Symposium on Challenges of Teaching Arabic within International Context

13 - Mar - 2019

Searching for internationalism of Arabic language, IUG Arabic Center did successfully organize an international symposium on Teaching Arabic for non-native speakers: opportunities & challenges. The symposium which had gathered high-level personalities from the University of Glasgow, the Country of South Africa, and the University of Maldives, is falling under activities of a project funded by (GCRF). 

The project, entitled"Accelerating the impact of online Arabic from Palestine (OAfp) language course has been implemented in cooperation with the University of Glasgow.

As the University of Glasgow is fundamentally partaking in succeeding the Arabic Center's activities, it's necessary to present their gorgeous experience that they are living in learning the Arabic language. The symposium had Prof. Giovanna Fassetta, PhD (Sociology), lecturer in intercultural literacies and languages in education, accompanied by Prof. Alison Phipps, UNESCO Chair in Refugee Integration through Languages and the Arts, Professor of languages and intercultural studies from UofG; they delivered a speech, clarifying the main challenges of educating Arabic Language in the UK: there are a very few teachers available who can teach the Arabic language in the UK, as well very few teachers training courses available which hinders the process of teaching Arabic. In addition, there is a challenge for Arabic to gain a foothold in the educational system or to achieve a critical mass. However, Online Arabic from Palestine course ( OAfP) opens further opportunity to teach Arabic in the UK through promoting " Linguistic Hospitality" that targeted service providers such as teachers and volunteers. "Arabic From Palestine" helps offer taught courses and content of the course to promote intercultural awareness. (OAfp) dissemination in the UK will be done through OAfp workshops, conferences, seminars, blog, academic papers, social media.

For the first time, (IUGAC) links partners from different continents in one symposium, discussing several opportunities and challenges of teaching the Arabic language. A phenomenal experience in teaching the Arabic language was given by Prof. Hassan Al-Kurdi, coordinator for higher studies at the University of Maldives; he is one of IUG students. At the very beginning of his speech, Prof. Al- Kurdi mentioned that Arab merchants and counselors have contributed to the dissemination of the Arabic language. As a lot of Muslims reside in the Maldives, they were concerned about learning Arabic for it can help them in practicing Islamic rituals as praying and reading the Quran. The Islamic University of Maldives has previously participated in teaching Arabic as both Arabic and Maldivian languages are alike in the word shaping. Furthermore, an elementary school in the Maldives has been established for teaching the Arabic language. When learners are good at language skills, they learn Arabic grammar and rhetoric. Still, some obstacles stand in their way as the curriculums don't suit the nature of those learners.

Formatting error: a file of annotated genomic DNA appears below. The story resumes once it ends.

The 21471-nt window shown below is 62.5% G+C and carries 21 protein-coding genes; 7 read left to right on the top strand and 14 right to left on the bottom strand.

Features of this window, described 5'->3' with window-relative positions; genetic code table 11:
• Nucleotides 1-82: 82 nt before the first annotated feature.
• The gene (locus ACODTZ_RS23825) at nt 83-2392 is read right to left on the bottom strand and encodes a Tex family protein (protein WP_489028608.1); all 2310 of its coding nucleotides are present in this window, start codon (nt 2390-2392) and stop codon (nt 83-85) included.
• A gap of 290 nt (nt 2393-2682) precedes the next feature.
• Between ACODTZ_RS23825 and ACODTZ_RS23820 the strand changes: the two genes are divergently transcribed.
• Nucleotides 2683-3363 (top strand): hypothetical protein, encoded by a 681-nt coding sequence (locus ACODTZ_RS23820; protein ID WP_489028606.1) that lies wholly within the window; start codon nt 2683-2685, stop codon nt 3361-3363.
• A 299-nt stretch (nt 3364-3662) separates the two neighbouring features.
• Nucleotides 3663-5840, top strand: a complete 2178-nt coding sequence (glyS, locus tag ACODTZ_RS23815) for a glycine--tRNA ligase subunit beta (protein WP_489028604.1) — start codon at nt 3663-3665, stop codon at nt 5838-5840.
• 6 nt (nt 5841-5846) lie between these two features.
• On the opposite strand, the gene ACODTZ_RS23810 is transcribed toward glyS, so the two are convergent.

The South African experience, on the other hand, is such a different one. As indicated by Dr. Murshed Davids, the Arabic language is not his mother-tongue, nor does it the first, but it is his fourth one. He learned the Arabic language at the kingdom of Saudi Arabia University after his graduation from southern Africa University. Therefore, his relation with the Arabic language is related to his birthing when his father called the prayer in his ear, memorizing the Holy Quran.  For him, the Arabic language has opened up new living space for him as being the President Nelson Mandela's translator as well a translator of a number of books from Arabic to English. The Arabic language has a prominent position in Southern Africa as he said, and the government has approved to teach it in all their schools. 

He added that even some people say the Arabic language's speakers are decreasing dangerously because of the global dominance of the English language, yet he thinks this is a permanent period. Therefore, we have to protect the Arabic language by changing the Arabs' thinking way and looking for the factors which strengthening one language over another. Collaboration opportunities for increasing Arabic language speakers are through specifying linguistic priorities. strengthening the religious factor especially in Muslim countries and making statistics to the number of people who aim to learn Arabic. He concluded that we have to establish a net of Arabic self-learning and collaborate with this IUG Arabic center afterward.